Giants GM Dave Gettleman still needs to fill these 4 holes after slew of free agency moves

Ralph Vacchiano

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In some ways, Dave Gettleman went for quantity over quality during his free-agent shopping spree last week. For the most part, instead of getting the most expensive players on the market, he spread his money out so he could fill some of the Giants' many needs.

And he certainly did. He filled a big hole at cornerback, two at linebacker, and added a right tackle, all while also finding a backup quarterback, a special teams ace, and a blocking tight end. He also re-signed his kicker, the Giants' best special teamer, and -- though not everyone loves this move -- insured the Giants will get at least a full year out of Leonard Williams after his controversial trade.

In the process, Gettleman has used almost all of the Giants' $72.7 million in cap space. The exact number is hard to figure until the details of all the contracts are known, but he seems to have only about $7 million left based on the contracts and contract numbers SNY has obtained. He'll actually need to create some more space with either cuts or contract restructures to sign the Giants' draft picks and keep enough money as an in-season reserve.


And unfortunately for Gettleman, he has more to do, too. Here's a look at some of the remaining holes Gettleman still needs to fill, and where he might find some help:


The Giants have Jabrill Peppers returning from a fractured back, and Julian Love returning from a rookie season where he really didn't get on the field until Peppers went down. They also signed special-teamer Nate Ebner, who plays safety, and Sean Chandler is back.

Now, it's possible the Giants see the 31-year-old Ebner as the replacement for veteran Michael Thomas, who remains an unsigned free agent. If so, they could be done here. But it still feels like an inexperienced group that could use some guidance. It wouldn't be a shock if they re-sign Thomas back at some point to add his well-respected voice and leadership to this group.


Right now, the incumbent starting center is Spencer Pulley as the Giants hope for a quick return for Jon Halapio from the Achilles tear he suffered at the end of last year. But their faith in those two was exposed as they nosed around the free-agent center market over the last week. So far they've come up empty, though they did take a good shot at Joe Looney before he returned to Dallas on a one-year deal.

The big problem is the free-agent market for centers has really thinned out, and it wasn't a particularly good one to begin with. There's no obvious option out there that is a clear upgrade over Pulley at the moment. That means the Giants are going to have to look to the draft, and very likely Day 2 of the draft.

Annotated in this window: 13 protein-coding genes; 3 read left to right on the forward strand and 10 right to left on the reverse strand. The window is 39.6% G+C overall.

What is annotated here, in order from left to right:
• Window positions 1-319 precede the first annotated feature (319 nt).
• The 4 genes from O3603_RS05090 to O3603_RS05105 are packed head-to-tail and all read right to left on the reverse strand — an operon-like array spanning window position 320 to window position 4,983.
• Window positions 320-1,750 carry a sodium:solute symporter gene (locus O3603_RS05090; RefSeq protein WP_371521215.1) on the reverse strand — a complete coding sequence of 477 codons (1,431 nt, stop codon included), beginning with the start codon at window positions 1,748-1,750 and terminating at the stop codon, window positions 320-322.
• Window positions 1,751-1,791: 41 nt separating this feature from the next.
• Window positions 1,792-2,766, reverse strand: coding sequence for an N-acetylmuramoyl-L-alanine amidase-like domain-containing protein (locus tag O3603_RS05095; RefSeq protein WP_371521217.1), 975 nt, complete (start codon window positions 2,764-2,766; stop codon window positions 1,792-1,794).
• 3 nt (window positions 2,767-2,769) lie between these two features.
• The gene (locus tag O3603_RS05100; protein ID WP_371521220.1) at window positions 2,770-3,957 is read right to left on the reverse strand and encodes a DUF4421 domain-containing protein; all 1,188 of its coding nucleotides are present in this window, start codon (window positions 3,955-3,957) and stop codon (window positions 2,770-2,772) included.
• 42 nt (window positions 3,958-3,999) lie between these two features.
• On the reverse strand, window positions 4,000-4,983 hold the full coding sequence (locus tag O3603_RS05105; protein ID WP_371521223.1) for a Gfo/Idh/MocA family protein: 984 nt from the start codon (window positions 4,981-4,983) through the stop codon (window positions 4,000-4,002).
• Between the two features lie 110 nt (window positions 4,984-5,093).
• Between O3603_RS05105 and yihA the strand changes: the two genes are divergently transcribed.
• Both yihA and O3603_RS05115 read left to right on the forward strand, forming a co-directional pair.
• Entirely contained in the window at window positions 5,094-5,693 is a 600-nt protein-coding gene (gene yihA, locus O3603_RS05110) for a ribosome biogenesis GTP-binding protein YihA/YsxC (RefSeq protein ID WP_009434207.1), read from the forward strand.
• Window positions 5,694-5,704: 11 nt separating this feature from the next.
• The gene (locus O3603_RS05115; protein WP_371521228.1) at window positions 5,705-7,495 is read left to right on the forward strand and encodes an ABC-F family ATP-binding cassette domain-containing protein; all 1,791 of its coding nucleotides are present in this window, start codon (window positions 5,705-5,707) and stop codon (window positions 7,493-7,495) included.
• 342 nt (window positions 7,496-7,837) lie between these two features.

A name to watch: Michigan center Cesar Ruiz -- a powerful, 6-foot-3, 307-pounder who some scouts believe has first-round talent, but is much more likely to land in Round 2. Temple's Matt Hennessy, the bigger (6-foot-4, 307) younger brother of Jets long-snapper Thomas Hennessy, could be an intriguing Day 2 option, too.

Offensive tackle

The Giants added Cam Fleming at right tackle and they still have Nate Solder on the left, and some in the organization like Nick Gates, though it's possible he'll eventually move inside to guard.

What the Giants are missing is depth at tackle, youth, and a future replacement for Solder or Fleming -- possibly both as soon as next year. That's why, at the moment, it's hard to imagine the Giants picking anything other than an offensive tackle with the fourth overall pick -- especially if Gettleman is ever going to back up his love of Hog Mollies with actual action.

Keep your eyes on Iowa's Tristan Wirfs. The Giants love him, as SNY has told you, and it's easy to see why. He's 6-foot-5, 320 pounds, and showed at the NFL Combine that he's the most athletic tackle in the draft.

The other contender, it seems, would be Louisville's Mekhi Becton, who is pretty athletic too and is simply massive in size -- 6-foot-7, 364 pounds. That could be hard to resist.

The Giants, by the way, have 10 picks in this draft. They would be wise to add another tackle or two later in the draft, too.

Edge rusher

As Gettleman noted, these are awfully difficult to find. They were simply never going to spend the cap room needed for Jadeveon Clowney, so they went the bargain route instead with Kyler Fackrell, in the hopes that he can regain his 2018 form when he had 10.5 sacks. It's the same kind of chance the Giants took on Markus Golden last year, and that paid off with a 10-sack season.

Whether they can find help elsewhere, or are even looking, is unclear. There are a few players out there -- Golden, Jordan Jenkins -- but even on a one-year, prove-it contract they'd be hard to fit into the Giants' remaining cap space. Maybe they could go the "old" route and take a flier on LB Clay Matthews or DE Jabal Sheard. Recently released Everson Griffin is surely out of their range.

Most likely, what you see is what you get. The Giants will hope that Fackrell and Lorenzo Carter can get the job done, and that maybe Leonard Williams can either be enough of a disruptive presence to help them, or can start picking up a few sacks of his own.

And then there's the draft, though unless Chase Young magically slips to No. 4, that help will have to come on Day 2. Some names to watch: Penn State LB Yetur Gross-Matos and Wisconsin LB Zack Baun, who both should be available in the second round.

Video: How are the New York GMs doing in free agency so far?

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